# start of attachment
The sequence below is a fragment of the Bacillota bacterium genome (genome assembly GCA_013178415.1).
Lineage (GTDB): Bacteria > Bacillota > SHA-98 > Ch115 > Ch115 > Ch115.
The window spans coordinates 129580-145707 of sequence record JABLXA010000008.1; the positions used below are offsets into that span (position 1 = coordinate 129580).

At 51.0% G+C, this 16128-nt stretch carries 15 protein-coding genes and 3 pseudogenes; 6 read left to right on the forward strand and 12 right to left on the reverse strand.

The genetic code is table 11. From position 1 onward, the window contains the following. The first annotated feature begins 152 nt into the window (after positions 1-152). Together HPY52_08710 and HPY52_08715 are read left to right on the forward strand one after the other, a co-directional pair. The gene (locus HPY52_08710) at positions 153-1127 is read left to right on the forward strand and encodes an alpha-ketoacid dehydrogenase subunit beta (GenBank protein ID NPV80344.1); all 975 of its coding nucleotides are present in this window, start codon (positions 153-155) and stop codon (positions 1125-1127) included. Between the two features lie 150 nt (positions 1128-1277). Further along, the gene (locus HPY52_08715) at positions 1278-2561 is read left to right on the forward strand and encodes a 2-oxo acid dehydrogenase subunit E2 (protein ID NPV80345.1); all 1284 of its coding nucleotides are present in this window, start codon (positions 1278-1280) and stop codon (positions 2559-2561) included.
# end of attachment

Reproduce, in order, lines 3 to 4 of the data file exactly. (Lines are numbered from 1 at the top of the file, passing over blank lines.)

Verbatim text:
The window spans coordinates 129580-145707 of sequence record JABLXA010000008.1; the positions used below are offsets into that span (position 1 = coordinate 129580).

At 51.0% G+C, this 16128-nt stretch carries 15 protein-coding genes and 3 pseudogenes; 6 read left to right on the forward strand and 12 right to left on the reverse strand.